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Rated: 13+ · Short Story · Death · #2133082
I thought I'd lost her forever, but clues led me to her final resting place...
It was a new moon when I began shoveling dirt; totally breaking the law because I was not a cemetery employee nor did I have a court order to exhume the body.  But I didn't care.  The soil was impacted and I wasn't halfway down to the coffin before I was completely drenched in sweat.  I felt like giving up.  Was this even worth it?  What did I expect to find?  Did I honestly expect to get closure from this?  I needed to just move on, move on to the next phase of my life.  But something kept nagging at me and insisting that I dig up that body, disturbing the grave and defiling the sanctity of most, if not all, major religions.

When my shovel finally struck a hard surface, my heart dropped into my stomach. I almost chickened out, and I wanted to replace the mounds of dirt back on top of her final resting place.  But I thought to myself, Well, you’ve come this far, so just see it through and then you can get on with it.

As I hopped into the hole, I wondered what she would look like.  I didn't even know when she passed so I don't know how old she was.  I don't know what circumstances she was going through and how much she suffered before she transitioned.  I felt guilty for having been so far from her in the end.  Not only were we not close but I completely lost touch with her.  I feel like I didn't even know her at all when we stopped communicating, and I really missed her.  I've felt lost without her all this time which only makes this gruesome act I committed all the more offensive.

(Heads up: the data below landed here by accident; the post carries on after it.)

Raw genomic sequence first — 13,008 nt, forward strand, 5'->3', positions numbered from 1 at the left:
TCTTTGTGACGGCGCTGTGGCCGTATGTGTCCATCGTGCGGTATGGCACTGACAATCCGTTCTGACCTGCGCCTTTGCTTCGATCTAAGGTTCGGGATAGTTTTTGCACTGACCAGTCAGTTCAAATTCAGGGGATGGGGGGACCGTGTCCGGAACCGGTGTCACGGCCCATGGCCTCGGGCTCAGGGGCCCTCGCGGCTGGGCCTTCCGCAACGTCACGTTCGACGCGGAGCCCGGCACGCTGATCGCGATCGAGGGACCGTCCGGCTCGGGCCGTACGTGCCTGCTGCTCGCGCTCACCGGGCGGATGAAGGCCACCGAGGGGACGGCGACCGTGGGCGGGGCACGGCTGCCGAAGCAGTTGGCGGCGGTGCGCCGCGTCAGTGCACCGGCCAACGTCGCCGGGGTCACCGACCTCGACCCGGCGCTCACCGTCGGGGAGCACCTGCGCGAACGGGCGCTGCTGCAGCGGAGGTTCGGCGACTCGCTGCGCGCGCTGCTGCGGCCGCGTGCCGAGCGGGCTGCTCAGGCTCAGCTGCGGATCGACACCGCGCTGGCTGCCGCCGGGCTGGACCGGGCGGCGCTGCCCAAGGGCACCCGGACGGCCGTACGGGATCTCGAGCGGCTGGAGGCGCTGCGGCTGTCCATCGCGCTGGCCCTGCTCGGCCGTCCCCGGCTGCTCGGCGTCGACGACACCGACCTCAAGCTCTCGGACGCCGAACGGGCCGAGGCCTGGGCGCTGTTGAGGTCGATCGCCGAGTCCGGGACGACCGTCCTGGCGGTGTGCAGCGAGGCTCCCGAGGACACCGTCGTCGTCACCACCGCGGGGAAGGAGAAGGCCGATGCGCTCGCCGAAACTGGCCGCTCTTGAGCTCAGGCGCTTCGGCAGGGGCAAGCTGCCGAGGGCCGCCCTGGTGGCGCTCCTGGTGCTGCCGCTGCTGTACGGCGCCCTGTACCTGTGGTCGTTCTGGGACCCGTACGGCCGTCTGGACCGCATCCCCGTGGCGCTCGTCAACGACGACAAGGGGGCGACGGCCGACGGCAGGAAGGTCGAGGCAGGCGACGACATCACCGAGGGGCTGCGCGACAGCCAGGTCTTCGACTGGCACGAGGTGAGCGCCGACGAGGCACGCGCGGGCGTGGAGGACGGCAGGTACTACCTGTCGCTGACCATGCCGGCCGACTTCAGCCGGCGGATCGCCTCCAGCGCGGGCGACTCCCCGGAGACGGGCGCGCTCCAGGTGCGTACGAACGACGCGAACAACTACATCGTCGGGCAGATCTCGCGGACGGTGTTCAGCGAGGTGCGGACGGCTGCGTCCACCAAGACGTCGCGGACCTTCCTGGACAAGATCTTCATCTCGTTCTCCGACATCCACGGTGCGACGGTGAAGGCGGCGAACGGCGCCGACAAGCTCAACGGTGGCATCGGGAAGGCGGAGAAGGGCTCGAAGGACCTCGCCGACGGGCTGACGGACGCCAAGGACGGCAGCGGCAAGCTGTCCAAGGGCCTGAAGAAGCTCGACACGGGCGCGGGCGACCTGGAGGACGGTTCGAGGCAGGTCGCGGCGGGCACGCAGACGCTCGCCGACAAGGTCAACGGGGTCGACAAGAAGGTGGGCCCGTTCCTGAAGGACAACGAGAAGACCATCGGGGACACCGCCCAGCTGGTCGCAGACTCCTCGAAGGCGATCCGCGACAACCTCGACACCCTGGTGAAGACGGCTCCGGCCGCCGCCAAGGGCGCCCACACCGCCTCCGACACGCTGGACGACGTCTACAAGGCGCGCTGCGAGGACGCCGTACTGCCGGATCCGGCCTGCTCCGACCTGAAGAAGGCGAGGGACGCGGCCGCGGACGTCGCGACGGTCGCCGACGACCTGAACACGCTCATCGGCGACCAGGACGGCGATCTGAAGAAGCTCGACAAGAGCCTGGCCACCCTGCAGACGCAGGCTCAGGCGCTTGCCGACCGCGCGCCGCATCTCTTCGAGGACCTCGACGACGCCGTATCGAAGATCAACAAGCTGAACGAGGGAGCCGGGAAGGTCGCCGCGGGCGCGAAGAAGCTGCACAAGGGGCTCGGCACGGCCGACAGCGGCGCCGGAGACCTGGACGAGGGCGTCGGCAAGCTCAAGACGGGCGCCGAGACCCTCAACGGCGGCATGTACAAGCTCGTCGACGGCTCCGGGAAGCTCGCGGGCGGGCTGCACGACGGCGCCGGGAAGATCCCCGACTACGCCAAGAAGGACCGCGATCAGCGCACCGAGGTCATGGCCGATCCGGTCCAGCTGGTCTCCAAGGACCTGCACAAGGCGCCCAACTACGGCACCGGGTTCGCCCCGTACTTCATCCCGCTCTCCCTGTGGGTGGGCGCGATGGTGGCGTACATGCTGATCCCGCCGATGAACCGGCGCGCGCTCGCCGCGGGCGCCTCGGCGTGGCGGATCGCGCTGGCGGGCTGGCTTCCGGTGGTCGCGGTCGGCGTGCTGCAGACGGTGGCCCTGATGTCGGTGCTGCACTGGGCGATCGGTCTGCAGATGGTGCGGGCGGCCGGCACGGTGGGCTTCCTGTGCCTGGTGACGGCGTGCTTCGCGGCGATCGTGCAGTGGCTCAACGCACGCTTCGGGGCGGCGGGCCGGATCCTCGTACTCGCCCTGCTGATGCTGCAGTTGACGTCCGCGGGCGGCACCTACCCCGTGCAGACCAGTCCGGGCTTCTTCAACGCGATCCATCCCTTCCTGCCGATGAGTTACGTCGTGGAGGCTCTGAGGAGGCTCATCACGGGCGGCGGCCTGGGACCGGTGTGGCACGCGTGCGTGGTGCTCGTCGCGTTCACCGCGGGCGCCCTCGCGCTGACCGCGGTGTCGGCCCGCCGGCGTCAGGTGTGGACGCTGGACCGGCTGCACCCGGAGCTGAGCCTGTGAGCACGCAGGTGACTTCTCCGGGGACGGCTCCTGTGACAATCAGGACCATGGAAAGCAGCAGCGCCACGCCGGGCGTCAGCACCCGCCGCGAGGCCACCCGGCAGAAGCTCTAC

I paused to stare at the coffin, pensive.  I looked for her, you know.  She was my favorite person and when she disappeared, it took me a while to get the guts up to go searching for her.  I guess you could say I've been an empty shell ever since.  When I finally found out that she died, I couldn't believe it.  Didn't want to believe it.  I couldn't believe it because I couldn't make sense of how she could be gone and I'm still here, because we were inseparable.  It felt like a crime against nature to think that she was dead and I wasn't.  Like someone losing their identical twin, it's just wrong.  But we were more than identical twins, if you can believe that.  And when I reminded myself of that, I then felt like I owed it to both of us to find her and say a proper goodbye, even if she couldn't say it back. 

I'm really not a glutton for punishment but I felt like I had to know.  I had to know how old she was and then feel bad that I got to grow older. I had to know what she looked like and if she was sick in the end and then I would feel bad for not being there for her when she was sick. But I needed to go through these motions.  And through the emotions.  I needed to properly grieve.

So when I wiped off the layers of dirt from the top of my own coffin, I had to pry it open with hand tools because the hinges were rusty and the lock was pretty solid.  And when I finally cracked open my own casket, I found that I was still alive; just barely hanging on, but alive nonetheless.  And as I cradled my soul in my arms, her listless limbs drooped at her sides and I couldn’t even tell that she was breathing.  Yet when a flicker of movement from her eyelids indicated that life persisted, I felt a whole new wave of emotions.  Still guilt, but for different reasons.  I cooed and hummed as if cradling a baby, and when she finally opened her eyes and smiled up at me, I whispered, “Hello, you.”

And she squeaked, “You found me.”

“I’m here now.  I got you.”

We had work to do.
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